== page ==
Kids Were Free in the 50s and 60s

Remember When: Children Were Free in the 50s and 60s?

Back when kids were free in the 50s and 60s we had responsibilities and jobs to do. We also roamed for miles – with friends or on our own. Times sure were different then!

Kids Were Free in the 50s and 60s

We recently found a cute show on Netflix. It’s a Japanese series called Old Enough!

In each short episode, a camera crew covertly follows a child aged 3-6 as they complete a grown-up task on their own. Their assignments are things like walking to the grocery store to purchase a short list of items, or delivering something to a neighbor or relative.

Apparently, there has been a bit of controversy since the series started airing on Netflix. Some American viewers think the show depicts bad parenting. They feel the children are not old enough to attempt the tasks on their own, and they are being exposed to unsafe environments.

That makes me think about how things were when kids were free in the 50s and 60s.

Bob and I grew up in Minnesota. (I lived in north Minneapolis, and he lived in New Brighton.) Some of my earliest memories are from when I started kindergarten at McKinley Elementary School. The school was two city blocks from our house. At times I walked there and back with one of my sisters, but I also remember times when I walked by myself. When I was five years old. The same age as the children on the show. Bob remembers walking to school alone when he was in first and second grade, too. He estimates it was seven or eight blocks, or about a quarter of a mile.

I was probably not much older than that when my parents started sending me on errands to the neighborhood store. It’s funny to think of now, but I was often going to buy a pack of Pall Malls for my dad. No doubt that would really be considered bad parenting today!

We were given responsibilities as a matter of course when we were very young in the 50s and 60s.

I started babysitting when I was nine or ten. My older sisters babysat for a family who had two children and lived a block over. The little girl was maybe three or four and the boy was still in diapers. I was asked to fill in one day when my sisters weren’t available. From then on, I was routinely called upon to babysit for them and other families in the neighborhood.

My responsibilities included cooking for and feeding the kids, bathing them, and putting them to bed. My favorite meal to make was a box of Kraft spaghetti. It came with the noodles, a seasoning packet and a tiny packet of parmesan cheese. I cooked the noodles and made the sauce with the seasonings and a can of tomato paste, and it was dinner for all three of us. I think I got paid twenty-five cents an hour. Having my own money to spend at the corner store was thrilling.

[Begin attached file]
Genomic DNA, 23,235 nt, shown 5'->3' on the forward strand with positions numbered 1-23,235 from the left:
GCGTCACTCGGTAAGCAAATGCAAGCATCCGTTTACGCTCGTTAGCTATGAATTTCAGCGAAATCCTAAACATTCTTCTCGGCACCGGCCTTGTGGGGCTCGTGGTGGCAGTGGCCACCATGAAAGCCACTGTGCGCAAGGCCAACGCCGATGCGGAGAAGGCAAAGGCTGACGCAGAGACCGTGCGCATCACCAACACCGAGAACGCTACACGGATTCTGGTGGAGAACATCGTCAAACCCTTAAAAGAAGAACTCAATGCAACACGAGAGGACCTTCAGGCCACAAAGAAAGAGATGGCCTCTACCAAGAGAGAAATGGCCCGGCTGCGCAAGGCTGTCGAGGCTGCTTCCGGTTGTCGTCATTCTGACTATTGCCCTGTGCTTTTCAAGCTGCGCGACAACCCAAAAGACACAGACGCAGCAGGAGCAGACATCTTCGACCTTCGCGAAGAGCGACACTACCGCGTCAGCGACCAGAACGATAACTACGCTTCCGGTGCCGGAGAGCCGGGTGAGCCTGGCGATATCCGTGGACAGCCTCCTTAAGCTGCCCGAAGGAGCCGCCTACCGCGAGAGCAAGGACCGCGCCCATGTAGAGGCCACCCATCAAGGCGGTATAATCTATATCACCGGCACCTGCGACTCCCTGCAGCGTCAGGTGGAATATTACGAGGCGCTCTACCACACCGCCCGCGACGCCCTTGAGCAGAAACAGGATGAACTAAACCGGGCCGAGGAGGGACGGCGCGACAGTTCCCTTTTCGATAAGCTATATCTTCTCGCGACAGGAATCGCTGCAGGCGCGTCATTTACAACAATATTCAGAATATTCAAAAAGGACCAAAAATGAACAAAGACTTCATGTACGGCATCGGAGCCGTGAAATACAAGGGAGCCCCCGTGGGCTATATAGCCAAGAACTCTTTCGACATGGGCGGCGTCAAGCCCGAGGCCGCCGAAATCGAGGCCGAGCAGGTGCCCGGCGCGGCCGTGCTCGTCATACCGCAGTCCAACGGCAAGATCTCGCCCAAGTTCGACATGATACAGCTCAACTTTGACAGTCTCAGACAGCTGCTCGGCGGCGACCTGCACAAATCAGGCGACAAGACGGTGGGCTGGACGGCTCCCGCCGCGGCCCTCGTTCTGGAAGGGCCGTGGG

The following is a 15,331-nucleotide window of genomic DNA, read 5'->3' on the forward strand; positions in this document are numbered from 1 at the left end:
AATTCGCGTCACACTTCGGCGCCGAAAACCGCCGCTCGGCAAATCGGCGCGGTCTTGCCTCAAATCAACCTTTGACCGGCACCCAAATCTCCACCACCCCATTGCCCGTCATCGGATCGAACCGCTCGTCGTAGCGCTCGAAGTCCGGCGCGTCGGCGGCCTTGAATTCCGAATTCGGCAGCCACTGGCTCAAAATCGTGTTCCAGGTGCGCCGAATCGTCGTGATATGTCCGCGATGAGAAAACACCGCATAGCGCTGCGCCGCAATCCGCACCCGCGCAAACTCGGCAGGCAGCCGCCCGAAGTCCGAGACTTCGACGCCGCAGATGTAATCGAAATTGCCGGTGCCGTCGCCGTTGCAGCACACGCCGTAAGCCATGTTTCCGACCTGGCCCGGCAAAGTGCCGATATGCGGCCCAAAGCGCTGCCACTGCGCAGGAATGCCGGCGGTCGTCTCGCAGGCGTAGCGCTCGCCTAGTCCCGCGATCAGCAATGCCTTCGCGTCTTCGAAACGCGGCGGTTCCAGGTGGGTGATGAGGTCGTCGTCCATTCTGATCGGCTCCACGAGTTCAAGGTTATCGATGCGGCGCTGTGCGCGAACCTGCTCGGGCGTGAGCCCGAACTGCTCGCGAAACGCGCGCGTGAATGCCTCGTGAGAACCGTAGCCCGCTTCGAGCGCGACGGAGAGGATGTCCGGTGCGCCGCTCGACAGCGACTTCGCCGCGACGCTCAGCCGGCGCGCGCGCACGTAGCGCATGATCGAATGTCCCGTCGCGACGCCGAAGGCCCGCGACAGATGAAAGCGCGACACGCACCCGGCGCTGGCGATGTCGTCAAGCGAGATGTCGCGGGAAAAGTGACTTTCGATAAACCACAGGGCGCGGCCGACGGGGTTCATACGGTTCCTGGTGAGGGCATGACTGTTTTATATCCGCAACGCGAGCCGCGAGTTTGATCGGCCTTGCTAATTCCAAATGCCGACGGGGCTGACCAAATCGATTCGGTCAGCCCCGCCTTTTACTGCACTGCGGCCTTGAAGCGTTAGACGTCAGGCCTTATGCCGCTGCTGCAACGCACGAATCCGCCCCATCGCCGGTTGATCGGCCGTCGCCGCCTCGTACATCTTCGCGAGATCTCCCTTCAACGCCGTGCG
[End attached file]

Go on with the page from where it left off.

We did lots of jobs around the neighborhood. Bob got paid to shovel snow or rake leaves for people. He remembers raking them into street and burning them. The smell of burning leaves was what fall smelled like back then. He also had a paper route when he was about eleven.

I remember going door to door when I was a Blue Bird, and later a Camp Fire Girl, to sell boxes of candy. I collected the money and carried the cash around in an envelope while out doing my rounds. Nowadays, you would never let a little girl do that alone.

When we got a little older we were allowed to ride the city buses.

We rode our bikes all over the place pretty much as soon as we could ride on two wheels. (And no one had training wheels back then. We went from the trike to the bicycle and learned to do it the hard way!)

Camden Theater

But by the time I was in fourth or fifth grade (about age nine or ten), I was allowed to ride the city buses. I would walk two blocks to Lyndale Avenue and hop on a bus going north to the Camden area (where there was a movie theater, a drugstore with a soda fountain, and some small shops), or going south to downtown Minneapolis. It cost ten cents to ride.

Kids Were Free in the 50s and 60s

I would often take the bus downtown with a friend or one of my sisters to spend my babysitting money at Daytons or one of the other stores. When I was in fifth grade, a friend moved to south Minneapolis near Lake Harriet. I frequently rode the bus downtown by myself, transferred to another bus, got off and walked a few blocks to meet her at the lake, and then did it all in reverse to go home at the end of the day. All while I was still in elementary school.

Obviously, the world we live in today is very different. It’s less safe to allow children the kind of freedom we had. But have we gone too far in the other direction?

Not everyone who has watched Old Enough! sees giving children some autonomy as a bad thing. Some feel that it is more damaging to a child’s development to shelter them and hold them back from having more independence. In this article from NPR, author Kim Brooks says, “We now live in a country whereas it is seen as abnormal, or even criminal, to allow children to be away from direct adult supervision, even for a second.”

My kids grew up in the 80s and 90s. I’ll admit I was a bit anxious about letting them go anywhere alone. Looking back, I probably didn’t allow them enough freedom. But I think it’s sad that’s the state of things today. I wish all children could have the wonderful adventures that we had when kids were free in the 50s and 60s.

Have you seen Old Enough!? What are your thoughts? Share your memories of roaming free when you were growing up (or the opposite) in the comments. And check out our post about springtime memories in the 50s and 60s here.

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